Gloucestershire, England—May 7
Only 18 months after suffering a life-threatening fall, and 33 years after his first attempt at the title, New Zealander Andrew Nicholson fulfilled a career goal to win the Mitsubishi Motors Badminton Horse Trials.
Going into the showjumping in third position, Nicholson kept his cool and pulled off the round of his life riding Deborah Sellar’s 17-year-old gelding Nereo. With just 1 time penalty to add, Andrew finished on 41.4. Nicholson has completed Badminton a record 37 times, but this is his first win in the prestigious event.
Nicholson, 55, first rode at Badminton in 1984; he has since completed more times than any other rider, and has finished second, on Lord Killinghurst in 2004, and third, on Libby Sellar’s Spanish-bred chestnut gelding Nereo in 2013. He was in the lead on Nereo in 2015, but it all went wrong in the final phase.
His win is even more of a fairytale considering he broke his neck in a fall 18 months ago—the prospect of competing Avebury, his three-time Burghley winner, and Nereo was, he says, a strong motivation during his recovery.
“Nereo is a truly amazing horse. The amount of big events he’s done year after year is unbelievable,” said Nicholson. “I always thought I would win Badminton, and I’ve just had to keep on coming here and taking my turn. It’s been worth the wait. I’ve won big events before but this just feels so different.”
With two very classy German riders left to jump after Andrew—Michael Jung in second position and Ingrid Kilmke in first—the results board looked set to remain, so it was a huge shock when Jung’s Olympic and European gold medal-winning La Biosthetique Sam FBW hit a rail to drop a place. Klimke then had a round to forget, with rails down, a refusal and time penalties, plummeting Horseware Hale Bob OLD down to ninth place.
Jung admitted to feeling disappointed but did point out that the error was his, not Sam’s. “It’s been a great week. Sam feels so strong and happy that even though he is now 17 years old, right now I think he has more competitions in him,” he said.
This moved fellow New Zealanders Tim Price into third with Xavier Faer, and Mark Todd and NZB Campino into fourth.
“I was expecting him to jump well if I could just manage him,” said Price of Xavier Faer. “It’s all about making sure nothing happens that he’ll have an adverse reaction to. He’s proved a lot to me and a lot to all of us. He’s going to be a cool horse and we’re looking forward to his future.”
Rosalind Canter pulled off a superb double clear to finish fifth and best of the Brits riding Allstar B. “It’s the biggest thing I’ve ever done,” said Canter. “The horse is a good jumper which sometimes puts even more pressure on because he deserves to jump a clear round, so it was up to me to put him in the right place, and it’s a relief that it came off.”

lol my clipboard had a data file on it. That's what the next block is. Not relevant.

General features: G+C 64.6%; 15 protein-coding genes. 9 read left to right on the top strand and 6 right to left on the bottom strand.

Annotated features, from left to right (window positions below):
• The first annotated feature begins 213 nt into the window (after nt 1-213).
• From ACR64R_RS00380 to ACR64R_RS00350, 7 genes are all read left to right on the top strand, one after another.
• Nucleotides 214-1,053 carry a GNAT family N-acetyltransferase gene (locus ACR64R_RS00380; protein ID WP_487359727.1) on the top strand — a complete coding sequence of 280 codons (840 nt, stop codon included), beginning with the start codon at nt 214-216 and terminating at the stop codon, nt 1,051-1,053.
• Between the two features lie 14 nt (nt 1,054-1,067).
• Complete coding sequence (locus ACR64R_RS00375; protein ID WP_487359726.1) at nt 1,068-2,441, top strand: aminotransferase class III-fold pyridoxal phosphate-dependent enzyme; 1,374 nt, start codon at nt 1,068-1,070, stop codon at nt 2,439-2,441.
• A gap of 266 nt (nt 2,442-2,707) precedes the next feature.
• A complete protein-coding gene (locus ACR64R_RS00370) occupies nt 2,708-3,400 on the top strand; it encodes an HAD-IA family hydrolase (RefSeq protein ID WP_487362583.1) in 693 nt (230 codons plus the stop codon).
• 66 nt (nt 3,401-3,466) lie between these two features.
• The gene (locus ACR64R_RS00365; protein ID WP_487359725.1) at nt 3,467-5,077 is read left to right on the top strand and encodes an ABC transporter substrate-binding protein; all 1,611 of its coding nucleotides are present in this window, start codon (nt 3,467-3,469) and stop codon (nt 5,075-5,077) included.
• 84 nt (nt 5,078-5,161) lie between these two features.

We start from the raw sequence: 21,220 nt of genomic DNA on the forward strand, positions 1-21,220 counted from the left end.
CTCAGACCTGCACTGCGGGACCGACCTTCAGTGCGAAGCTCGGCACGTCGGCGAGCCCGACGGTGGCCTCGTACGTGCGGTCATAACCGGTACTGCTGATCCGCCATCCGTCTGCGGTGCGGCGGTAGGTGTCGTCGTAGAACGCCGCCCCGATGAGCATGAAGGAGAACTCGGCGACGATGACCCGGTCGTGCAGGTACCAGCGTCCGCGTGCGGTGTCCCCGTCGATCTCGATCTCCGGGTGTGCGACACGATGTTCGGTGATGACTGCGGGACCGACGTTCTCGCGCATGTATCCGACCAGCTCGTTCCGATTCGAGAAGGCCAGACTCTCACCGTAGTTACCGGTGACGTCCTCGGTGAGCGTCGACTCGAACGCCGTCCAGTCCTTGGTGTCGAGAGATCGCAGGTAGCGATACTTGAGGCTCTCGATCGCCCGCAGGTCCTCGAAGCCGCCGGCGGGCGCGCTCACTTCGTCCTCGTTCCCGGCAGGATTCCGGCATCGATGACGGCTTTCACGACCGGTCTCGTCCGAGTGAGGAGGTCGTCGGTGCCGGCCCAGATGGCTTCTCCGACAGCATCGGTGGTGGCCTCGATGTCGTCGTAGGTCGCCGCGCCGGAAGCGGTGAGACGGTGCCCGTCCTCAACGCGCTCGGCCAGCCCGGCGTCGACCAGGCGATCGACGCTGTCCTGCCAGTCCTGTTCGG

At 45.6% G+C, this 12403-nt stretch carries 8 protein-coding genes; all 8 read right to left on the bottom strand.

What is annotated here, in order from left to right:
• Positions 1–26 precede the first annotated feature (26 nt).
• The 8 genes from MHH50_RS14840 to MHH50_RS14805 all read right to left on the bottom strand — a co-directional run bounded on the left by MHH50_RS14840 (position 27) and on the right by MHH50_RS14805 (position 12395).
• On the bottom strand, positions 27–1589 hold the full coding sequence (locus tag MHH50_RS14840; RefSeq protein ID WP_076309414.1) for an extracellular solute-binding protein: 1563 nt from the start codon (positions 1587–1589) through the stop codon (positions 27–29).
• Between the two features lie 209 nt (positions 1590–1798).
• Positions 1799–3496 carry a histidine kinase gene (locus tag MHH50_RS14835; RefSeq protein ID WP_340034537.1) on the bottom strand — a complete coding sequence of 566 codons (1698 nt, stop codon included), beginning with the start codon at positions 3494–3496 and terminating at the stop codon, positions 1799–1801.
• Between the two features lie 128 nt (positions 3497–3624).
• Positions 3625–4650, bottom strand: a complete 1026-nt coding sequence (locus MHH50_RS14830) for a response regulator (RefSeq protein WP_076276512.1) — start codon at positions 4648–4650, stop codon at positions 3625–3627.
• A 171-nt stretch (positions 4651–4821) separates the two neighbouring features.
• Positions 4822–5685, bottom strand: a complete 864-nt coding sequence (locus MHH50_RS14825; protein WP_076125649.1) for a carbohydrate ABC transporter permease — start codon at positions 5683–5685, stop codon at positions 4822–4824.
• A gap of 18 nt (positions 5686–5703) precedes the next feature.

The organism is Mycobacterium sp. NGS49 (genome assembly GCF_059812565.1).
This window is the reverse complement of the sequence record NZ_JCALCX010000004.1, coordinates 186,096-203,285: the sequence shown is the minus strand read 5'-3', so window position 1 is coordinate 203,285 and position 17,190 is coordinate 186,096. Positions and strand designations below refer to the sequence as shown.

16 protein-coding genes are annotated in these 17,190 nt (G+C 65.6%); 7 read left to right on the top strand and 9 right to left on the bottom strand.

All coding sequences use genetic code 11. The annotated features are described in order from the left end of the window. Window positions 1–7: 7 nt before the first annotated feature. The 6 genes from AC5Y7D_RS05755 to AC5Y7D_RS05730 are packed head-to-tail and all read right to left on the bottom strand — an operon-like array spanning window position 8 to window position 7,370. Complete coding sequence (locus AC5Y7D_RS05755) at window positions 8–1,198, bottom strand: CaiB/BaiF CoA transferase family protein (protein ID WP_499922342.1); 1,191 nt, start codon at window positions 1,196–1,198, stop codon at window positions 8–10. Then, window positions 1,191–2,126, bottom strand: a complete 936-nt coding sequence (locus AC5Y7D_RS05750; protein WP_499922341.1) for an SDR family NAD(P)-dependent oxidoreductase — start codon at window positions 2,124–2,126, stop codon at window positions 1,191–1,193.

Lauren Kieffer finished as the top U.S. rider of the weekend, placing 17th with Veronica after a show jumping round with one rail and 1 time fault. “She was really good. She whacked the fence she had down pretty hard, but she jumped the rest very well,” Kieffer said. “She was quite wound up today, by the atmosphere and also because she is still flying from yesterday. It’s hard not to be a little disappointed, but she’s taken me all over the world and we’ll be back here.
“It’s been quite the experience, coming to Badminton—it’s been big, bad and hard, as we expected, and I want to come back. I’m now staying in the United Kingdon for the summer and will be based at Mike Winter’s yard.”
Lynn Symansky, however, will be flying home with Donner. They finished up their Badminton weekend in 22nd place after one rail and 4 time penalties in the show jumping. “He jumped spectacularly, but he lost the same shoe [right front] halfway round the showjumping as he did on the cross-country and I felt like I was on dinner plates, sliding around like yesterday, so we got time faults. That’s probably the best he’s jumped on the last day of a four-star so it’s disappointing,” said Symansky.
“I’ve gained a ton of experience from my first Badminton; you learn something from every four-star. I want to come back and do it better! But I couldn’t be happier with the horse. It’s nice to get a qualification for [the 2018 FEI World Equestrian Games] out of the way. I think we will probably do CICs this season now; I think it would be a waste of a run to do a CCI***. Burghley [CCI****] is in my mind as a possibility—I’d love to have a crack—but every horse only has so many four-star runs in him, so I’m not sure,” Symansky continued.